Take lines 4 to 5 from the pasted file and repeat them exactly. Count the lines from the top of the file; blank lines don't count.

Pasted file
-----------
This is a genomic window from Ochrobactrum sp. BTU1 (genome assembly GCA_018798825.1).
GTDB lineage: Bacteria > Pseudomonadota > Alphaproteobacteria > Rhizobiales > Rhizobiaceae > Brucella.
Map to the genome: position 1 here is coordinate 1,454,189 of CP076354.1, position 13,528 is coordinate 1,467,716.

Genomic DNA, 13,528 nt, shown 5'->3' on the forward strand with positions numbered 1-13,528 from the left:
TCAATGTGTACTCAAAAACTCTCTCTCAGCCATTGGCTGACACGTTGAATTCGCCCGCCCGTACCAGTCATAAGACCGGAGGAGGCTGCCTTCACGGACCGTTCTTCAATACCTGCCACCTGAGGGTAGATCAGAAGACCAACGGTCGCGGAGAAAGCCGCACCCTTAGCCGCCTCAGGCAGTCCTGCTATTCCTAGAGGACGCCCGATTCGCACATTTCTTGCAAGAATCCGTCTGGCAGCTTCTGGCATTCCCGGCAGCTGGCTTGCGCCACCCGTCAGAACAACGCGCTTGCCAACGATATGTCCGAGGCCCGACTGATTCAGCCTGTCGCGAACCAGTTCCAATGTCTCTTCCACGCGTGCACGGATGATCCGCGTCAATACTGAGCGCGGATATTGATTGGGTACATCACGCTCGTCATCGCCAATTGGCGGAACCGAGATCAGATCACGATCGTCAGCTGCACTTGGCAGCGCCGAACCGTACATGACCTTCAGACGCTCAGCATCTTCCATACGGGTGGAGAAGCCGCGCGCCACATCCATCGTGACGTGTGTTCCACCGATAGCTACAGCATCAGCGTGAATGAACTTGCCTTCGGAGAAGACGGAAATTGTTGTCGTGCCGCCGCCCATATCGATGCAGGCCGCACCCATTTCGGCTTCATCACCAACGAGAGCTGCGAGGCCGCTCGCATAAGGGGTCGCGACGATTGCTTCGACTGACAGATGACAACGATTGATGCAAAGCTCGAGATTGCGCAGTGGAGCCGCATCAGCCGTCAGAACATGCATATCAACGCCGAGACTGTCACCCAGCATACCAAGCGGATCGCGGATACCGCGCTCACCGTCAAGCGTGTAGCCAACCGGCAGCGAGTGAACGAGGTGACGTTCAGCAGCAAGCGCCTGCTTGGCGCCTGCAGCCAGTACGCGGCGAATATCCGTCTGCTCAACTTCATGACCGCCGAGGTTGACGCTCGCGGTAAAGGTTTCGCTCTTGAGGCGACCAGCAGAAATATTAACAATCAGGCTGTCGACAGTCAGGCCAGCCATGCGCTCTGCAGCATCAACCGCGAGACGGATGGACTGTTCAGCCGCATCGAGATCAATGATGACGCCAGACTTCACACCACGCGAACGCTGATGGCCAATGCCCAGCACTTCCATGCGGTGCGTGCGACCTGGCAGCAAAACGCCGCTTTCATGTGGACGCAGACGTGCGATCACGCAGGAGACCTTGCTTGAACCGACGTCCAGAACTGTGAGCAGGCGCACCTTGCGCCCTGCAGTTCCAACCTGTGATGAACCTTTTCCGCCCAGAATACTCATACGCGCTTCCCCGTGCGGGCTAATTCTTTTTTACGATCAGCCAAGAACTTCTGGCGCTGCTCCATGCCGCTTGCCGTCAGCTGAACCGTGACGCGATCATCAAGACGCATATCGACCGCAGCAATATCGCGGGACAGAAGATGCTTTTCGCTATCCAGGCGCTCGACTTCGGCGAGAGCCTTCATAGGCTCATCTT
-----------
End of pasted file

Genomic DNA, 13,528 nt, shown 5'->3' on the forward strand with positions numbered 1-13,528 from the left:
TCAATGTGTACTCAAAAACTCTCTCTCAGCCATTGGCTGACACGTTGAATTCGCCCGCCCGTACCAGTCATAAGACCGGAGGAGGCTGCCTTCACGGACCGTTCTTCAATACCTGCCACCTGAGGGTAGATCAGAAGACCAACGGTCGCGGAGAAAGCCGCACCCTTAGCCGCCTCAGGCAGTCCTGCTATTCCTAGAGGACGCCCGATTCGCACATTTCTTGCAAGAATCCGTCTGGCAGCTTCTGGCATTCCCGGCAGCTGGCTTGCGCCACCCGTCAGAACAACGCGCTTGCCAACGATATGTCCGAGGCCCGACTGATTCAGCCTGTCGCGAACCAGTTCCAATGTCTCTTCCACGCGTGCACGGATGATCCGCGTCAATACTGAGCGCGGATATTGATTGGGTACATCACGCTCGTCATCGCCAATTGGCGGAACCGAGATCAGATCACGATCGTCAGCTGCACTTGGCAGCGCCGAACCGTACATGACCTTCAGACGCTCAGCATCTTCCATACGGGTGGAGAAGCCGCGCGCCACATCCATCGTGACGTGTGTTCCACCGATAGCTACAGCATCAGCGTGAATGAACTTGCCTTCGGAGAAGACGGAAATTGTTGTCGTGCCGCCGCCCATATCGATGCAGGCCGCACCCATTTCGGCTTCATCACCAACGAGAGCTGCGAGGCCGCTCGCATAAGGGGTCGCGACGATTGCTTCGACTGACAGATGACAACGATTGATGCAAAGCTCGAGATTGCGCAGTGGAGCCGCATCAGCCGTCAGAACATGCATATCAACGCCGAGACTGTCACCCAGCATACCAAGCGGATCGCGGATACCGCGCTCACCGTCAAGCGTGTAGCCAACCGGCAGCGAGTGAACGAGGTGACGTTCAGCAGCAAGCGCCTGCTTGGCGCCTGCAGCCAGTACGCGGCGAATATCCGTCTGCTCAACTTCATGACCGCCGAGGTTGACGCTCGCGGTAAAGGTTTCGCTCTTGAGGCGACCAGCAGAAATATTAACAATCAGGCTGTCGACAGTCAGGCCAGCCATGCGCTCTGCAGCATCAACCGCGAGACGGATGGACTGTTCAGCCGCATCGAGATCAATGATGACGCCAGACTTCACACCACGCGAACGCTGATGGCCAATGCCCAGCACTTCCATGCGGTGCGTGCGACCTGGCAGCAAAACGCCGCTTTCATGTGGACGCAGACGTGCGATCACGCAGGAGACCTTGCTTGAACCGACGTCCAGAACTGTGAGCAGGCGCACCTTGCGCCCTGCAGTTCCAACCTGTGATGAACCTTTTCCGCCCAGAATACTCATACGCGCTTCCCCGTGCGGGCTAATTCTTTTTTACGATCAGCCAAGAACTTCTGGCGCTGCTCCATGCCGCTTGCCGTCAGCTGAACCGTGACGCGATCATCAAGACGCATATCGACCGCAGCAATATCGCGGGACAGAAGATGCTTTTCGCTATCCAGGCGCTCGACTTCGGCGAGAGCCTTCATAGGCTCATCTT